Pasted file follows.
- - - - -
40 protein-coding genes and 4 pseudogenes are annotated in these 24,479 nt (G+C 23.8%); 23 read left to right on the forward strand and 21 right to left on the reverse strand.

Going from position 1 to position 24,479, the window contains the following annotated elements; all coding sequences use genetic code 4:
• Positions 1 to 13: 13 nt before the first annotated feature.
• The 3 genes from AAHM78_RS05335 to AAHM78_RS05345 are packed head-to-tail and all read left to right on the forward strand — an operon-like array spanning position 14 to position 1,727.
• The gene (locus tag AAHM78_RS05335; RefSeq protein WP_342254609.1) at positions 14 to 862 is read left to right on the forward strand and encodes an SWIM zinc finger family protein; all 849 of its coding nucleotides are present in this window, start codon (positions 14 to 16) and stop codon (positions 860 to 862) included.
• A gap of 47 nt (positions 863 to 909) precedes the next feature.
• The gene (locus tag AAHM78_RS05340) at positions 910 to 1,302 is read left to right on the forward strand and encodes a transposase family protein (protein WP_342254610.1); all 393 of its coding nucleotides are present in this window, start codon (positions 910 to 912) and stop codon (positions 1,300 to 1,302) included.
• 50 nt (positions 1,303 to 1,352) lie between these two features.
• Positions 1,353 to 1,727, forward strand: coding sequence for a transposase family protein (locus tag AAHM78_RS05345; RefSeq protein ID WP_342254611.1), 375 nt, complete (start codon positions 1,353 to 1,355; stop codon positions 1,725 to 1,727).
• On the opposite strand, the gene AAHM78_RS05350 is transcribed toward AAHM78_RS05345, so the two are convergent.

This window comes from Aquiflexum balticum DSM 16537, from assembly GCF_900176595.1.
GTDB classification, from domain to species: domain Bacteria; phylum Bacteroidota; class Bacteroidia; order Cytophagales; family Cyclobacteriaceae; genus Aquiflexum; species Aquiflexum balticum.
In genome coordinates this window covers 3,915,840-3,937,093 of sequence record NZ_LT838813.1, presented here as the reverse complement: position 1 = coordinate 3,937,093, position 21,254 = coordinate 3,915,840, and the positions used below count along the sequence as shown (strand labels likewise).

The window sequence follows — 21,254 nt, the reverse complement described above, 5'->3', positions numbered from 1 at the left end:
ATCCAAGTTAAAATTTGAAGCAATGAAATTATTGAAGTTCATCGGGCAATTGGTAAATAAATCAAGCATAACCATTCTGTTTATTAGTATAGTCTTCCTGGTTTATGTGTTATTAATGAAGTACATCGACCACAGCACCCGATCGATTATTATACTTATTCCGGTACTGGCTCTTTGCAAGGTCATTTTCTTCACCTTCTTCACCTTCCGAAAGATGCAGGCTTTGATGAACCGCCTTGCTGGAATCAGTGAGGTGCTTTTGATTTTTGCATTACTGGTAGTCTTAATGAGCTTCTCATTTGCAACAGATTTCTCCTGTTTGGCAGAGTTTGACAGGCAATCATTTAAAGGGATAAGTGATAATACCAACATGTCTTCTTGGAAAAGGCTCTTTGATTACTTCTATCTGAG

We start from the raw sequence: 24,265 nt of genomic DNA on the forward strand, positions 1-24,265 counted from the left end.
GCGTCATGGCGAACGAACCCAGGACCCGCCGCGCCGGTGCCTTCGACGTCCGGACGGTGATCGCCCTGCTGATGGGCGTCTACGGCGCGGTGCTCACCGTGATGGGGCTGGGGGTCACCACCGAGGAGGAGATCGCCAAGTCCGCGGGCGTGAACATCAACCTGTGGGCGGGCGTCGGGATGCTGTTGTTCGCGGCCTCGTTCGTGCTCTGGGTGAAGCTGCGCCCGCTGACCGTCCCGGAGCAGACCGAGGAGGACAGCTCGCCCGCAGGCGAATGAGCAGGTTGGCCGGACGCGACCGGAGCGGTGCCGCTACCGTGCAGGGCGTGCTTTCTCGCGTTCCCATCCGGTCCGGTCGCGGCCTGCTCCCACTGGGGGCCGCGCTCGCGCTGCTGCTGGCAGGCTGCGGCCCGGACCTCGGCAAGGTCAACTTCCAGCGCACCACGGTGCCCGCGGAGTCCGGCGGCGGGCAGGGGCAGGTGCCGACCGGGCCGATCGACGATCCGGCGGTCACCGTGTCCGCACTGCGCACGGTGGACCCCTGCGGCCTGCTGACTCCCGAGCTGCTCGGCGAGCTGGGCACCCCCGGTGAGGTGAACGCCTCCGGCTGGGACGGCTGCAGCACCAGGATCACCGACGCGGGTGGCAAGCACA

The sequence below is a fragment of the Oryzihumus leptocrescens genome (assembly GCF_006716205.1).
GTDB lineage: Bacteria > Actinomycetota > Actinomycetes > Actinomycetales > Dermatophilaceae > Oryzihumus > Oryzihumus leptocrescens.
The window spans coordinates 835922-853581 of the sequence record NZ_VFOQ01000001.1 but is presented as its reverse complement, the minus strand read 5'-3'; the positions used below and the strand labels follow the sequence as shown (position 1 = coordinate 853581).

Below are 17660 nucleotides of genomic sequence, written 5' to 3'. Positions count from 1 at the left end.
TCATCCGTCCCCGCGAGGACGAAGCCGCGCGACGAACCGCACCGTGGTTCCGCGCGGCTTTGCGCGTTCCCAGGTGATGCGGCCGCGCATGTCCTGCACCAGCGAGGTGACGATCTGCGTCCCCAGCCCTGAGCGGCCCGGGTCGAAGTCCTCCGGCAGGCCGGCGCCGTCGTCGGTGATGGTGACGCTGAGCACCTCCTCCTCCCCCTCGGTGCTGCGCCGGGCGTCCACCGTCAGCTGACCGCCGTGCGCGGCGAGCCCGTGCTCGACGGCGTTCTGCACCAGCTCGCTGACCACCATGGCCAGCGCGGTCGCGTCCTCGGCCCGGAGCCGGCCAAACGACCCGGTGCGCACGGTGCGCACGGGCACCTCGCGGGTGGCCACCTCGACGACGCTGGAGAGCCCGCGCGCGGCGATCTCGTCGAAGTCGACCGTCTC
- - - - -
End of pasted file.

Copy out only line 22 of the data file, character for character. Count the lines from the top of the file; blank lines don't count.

TCATCCGTCCCCGCGAGGACGAAGCCGCGCGACGAACCGCACCGTGGTTCCGCGCGGCTTTGCGCGTTCCCAGGTGATGCGGCCGCGCATGTCCTGCACCAGCGAGGTGACGATCTGCGTCCCCAGCCCTGAGCGGCCCGGGTCGAAGTCCTCCGGCAGGCCGGCGCCGTCGTCGGTGATGGTGACGCTGAGCACCTCCTCCTCCCCCTCGGTGCTGCGCCGGGCGTCCACCGTCAGCTGACCGCCGTGCGCGGCGAGCCCGTGCTCGACGGCGTTCTGCACCAGCTCGCTGACCACCATGGCCAGCGCGGTCGCGTCCTCGGCCCGGAGCCGGCCAAACGACCCGGTGCGCACGGTGCGCACGGGCACCTCGCGGGTGGCCACCTCGACGACGCTGGAGAGCCCGCGCGCGGCGATCTCGTCGAAGTCGACCGTCTC